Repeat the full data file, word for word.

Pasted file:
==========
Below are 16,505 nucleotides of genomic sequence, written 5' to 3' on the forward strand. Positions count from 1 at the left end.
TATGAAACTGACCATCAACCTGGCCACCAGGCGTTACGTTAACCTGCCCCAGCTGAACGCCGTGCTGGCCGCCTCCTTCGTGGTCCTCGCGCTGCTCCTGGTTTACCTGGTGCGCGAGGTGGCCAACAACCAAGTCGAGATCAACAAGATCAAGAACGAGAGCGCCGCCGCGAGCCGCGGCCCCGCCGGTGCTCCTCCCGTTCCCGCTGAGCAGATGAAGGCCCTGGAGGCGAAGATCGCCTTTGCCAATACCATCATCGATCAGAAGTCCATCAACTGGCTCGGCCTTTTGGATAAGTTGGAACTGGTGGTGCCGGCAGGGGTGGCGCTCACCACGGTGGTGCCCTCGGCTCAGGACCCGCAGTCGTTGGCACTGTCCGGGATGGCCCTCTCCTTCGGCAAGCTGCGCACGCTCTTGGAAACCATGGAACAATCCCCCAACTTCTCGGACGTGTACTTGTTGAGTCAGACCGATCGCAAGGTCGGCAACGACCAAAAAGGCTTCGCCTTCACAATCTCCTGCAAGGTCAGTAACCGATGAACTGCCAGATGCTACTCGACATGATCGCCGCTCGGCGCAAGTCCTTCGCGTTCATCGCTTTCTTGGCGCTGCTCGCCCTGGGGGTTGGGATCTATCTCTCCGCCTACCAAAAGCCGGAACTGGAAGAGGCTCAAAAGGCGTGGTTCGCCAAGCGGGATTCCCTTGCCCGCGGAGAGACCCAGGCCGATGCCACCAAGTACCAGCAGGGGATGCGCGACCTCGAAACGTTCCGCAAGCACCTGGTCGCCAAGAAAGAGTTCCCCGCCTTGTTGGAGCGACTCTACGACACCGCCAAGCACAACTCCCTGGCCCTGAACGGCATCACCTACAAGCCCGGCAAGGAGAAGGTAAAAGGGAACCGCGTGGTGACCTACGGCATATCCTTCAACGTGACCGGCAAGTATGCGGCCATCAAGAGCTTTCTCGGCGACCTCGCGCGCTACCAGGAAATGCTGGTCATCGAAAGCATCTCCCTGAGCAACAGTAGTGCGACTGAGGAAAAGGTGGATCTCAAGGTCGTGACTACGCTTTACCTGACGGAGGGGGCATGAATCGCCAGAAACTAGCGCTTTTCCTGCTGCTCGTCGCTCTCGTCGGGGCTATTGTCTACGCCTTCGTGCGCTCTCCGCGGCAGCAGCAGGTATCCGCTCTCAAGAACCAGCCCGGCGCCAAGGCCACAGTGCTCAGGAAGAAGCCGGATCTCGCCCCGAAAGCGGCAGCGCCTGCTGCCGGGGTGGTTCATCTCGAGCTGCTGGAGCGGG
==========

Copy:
Below are 16,505 nucleotides of genomic sequence, written 5' to 3' on the forward strand. Positions count from 1 at the left end.
TATGAAACTGACCATCAACCTGGCCACCAGGCGTTACGTTAACCTGCCCCAGCTGAACGCCGTGCTGGCCGCCTCCTTCGTGGTCCTCGCGCTGCTCCTGGTTTACCTGGTGCGCGAGGTGGCCAACAACCAAGTCGAGATCAACAAGATCAAGAACGAGAGCGCCGCCGCGAGCCGCGGCCCCGCCGGTGCTCCTCCCGTTCCCGCTGAGCAGATGAAGGCCCTGGAGGCGAAGATCGCCTTTGCCAATACCATCATCGATCAGAAGTCCATCAACTGGCTCGGCCTTTTGGATAAGTTGGAACTGGTGGTGCCGGCAGGGGTGGCGCTCACCACGGTGGTGCCCTCGGCTCAGGACCCGCAGTCGTTGGCACTGTCCGGGATGGCCCTCTCCTTCGGCAAGCTGCGCACGCTCTTGGAAACCATGGAACAATCCCCCAACTTCTCGGACGTGTACTTGTTGAGTCAGACCGATCGCAAGGTCGGCAACGACCAAAAAGGCTTCGCCTTCACAATCTCCTGCAAGGTCAGTAACCGATGAACTGCCAGATGCTACTCGACATGATCGCCGCTCGGCGCAAGTCCTTCGCGTTCATCGCTTTCTTGGCGCTGCTCGCCCTGGGGGTTGGGATCTATCTCTCCGCCTACCAAAAGCCGGAACTGGAAGAGGCTCAAAAGGCGTGGTTCGCCAAGCGGGATTCCCTTGCCCGCGGAGAGACCCAGGCCGATGCCACCAAGTACCAGCAGGGGATGCGCGACCTCGAAACGTTCCGCAAGCACCTGGTCGCCAAGAAAGAGTTCCCCGCCTTGTTGGAGCGACTCTACGACACCGCCAAGCACAACTCCCTGGCCCTGAACGGCATCACCTACAAGCCCGGCAAGGAGAAGGTAAAAGGGAACCGCGTGGTGACCTACGGCATATCCTTCAACGTGACCGGCAAGTATGCGGCCATCAAGAGCTTTCTCGGCGACCTCGCGCGCTACCAGGAAATGCTGGTCATCGAAAGCATCTCCCTGAGCAACAGTAGTGCGACTGAGGAAAAGGTGGATCTCAAGGTCGTGACTACGCTTTACCTGACGGAGGGGGCATGAATCGCCAGAAACTAGCGCTTTTCCTGCTGCTCGTCGCTCTCGTCGGGGCTATTGTCTACGCCTTCGTGCGCTCTCCGCGGCAGCAGCAGGTATCCGCTCTCAAGAACCAGCCCGGCGCCAAGGCCACAGTGCTCAGGAAGAAGCCGGATCTCGCCCCGAAAGCGGCAGCGCCTGCTGCCGGGGTGGTTCATCTCGAGCTGCTGGAGCGGG